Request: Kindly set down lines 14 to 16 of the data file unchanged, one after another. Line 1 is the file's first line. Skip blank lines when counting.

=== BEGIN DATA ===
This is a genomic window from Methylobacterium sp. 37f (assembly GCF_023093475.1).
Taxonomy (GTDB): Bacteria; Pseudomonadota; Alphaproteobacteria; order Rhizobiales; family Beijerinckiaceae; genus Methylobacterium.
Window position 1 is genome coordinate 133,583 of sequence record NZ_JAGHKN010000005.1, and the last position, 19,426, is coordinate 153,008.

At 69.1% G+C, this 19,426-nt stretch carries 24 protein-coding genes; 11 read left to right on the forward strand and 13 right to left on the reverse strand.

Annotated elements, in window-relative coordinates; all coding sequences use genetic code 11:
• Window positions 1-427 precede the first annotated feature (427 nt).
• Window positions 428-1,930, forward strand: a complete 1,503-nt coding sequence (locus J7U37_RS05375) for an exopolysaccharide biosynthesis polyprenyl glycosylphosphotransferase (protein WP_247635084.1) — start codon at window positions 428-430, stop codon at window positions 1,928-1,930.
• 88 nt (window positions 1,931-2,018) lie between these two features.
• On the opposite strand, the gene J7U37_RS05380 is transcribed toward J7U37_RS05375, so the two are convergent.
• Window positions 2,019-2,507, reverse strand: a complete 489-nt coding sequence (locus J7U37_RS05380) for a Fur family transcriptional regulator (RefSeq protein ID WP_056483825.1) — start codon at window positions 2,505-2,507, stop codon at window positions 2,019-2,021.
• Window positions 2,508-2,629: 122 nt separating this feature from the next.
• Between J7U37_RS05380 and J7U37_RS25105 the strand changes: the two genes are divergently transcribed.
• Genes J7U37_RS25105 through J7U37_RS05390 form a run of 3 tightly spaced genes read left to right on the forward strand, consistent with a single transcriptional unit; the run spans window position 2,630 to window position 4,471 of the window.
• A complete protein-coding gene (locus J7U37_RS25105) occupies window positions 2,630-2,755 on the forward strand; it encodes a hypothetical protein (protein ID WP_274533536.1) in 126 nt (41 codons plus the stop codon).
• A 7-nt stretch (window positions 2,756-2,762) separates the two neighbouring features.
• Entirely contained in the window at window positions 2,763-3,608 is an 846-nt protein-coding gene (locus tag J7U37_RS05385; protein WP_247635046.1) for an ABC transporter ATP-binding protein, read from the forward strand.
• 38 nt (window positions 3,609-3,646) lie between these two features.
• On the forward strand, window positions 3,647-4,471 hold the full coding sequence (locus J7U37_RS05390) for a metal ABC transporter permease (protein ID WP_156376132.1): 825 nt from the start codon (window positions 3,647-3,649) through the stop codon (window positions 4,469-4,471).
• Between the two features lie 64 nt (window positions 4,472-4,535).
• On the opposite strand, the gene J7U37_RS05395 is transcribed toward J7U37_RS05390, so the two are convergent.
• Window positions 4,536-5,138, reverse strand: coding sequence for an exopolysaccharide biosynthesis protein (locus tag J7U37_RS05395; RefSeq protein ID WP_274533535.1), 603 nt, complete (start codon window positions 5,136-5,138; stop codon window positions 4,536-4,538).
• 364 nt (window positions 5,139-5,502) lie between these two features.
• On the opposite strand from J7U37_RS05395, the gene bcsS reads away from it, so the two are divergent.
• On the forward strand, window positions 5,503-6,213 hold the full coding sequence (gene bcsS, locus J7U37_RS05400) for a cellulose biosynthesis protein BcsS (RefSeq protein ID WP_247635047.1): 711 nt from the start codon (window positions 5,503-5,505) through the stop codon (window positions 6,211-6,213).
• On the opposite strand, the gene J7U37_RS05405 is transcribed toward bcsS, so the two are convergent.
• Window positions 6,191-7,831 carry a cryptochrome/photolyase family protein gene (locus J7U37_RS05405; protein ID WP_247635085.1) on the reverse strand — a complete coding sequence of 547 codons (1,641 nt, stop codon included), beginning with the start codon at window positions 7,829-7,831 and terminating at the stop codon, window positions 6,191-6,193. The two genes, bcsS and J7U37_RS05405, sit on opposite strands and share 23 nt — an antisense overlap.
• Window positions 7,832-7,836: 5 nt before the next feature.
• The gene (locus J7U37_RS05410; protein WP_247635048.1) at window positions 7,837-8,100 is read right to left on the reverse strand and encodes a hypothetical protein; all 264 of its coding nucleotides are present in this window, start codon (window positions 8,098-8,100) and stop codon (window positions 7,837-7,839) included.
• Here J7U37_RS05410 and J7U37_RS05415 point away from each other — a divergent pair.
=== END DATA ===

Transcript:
• A complete protein-coding gene (locus J7U37_RS25105) occupies window positions 2,630-2,755 on the forward strand; it encodes a hypothetical protein (protein ID WP_274533536.1) in 126 nt (41 codons plus the stop codon).
• A 7-nt stretch (window positions 2,756-2,762) separates the two neighbouring features.
• Entirely contained in the window at window positions 2,763-3,608 is an 846-nt protein-coding gene (locus tag J7U37_RS05385; protein WP_247635046.1) for an ABC transporter ATP-binding protein, read from the forward strand.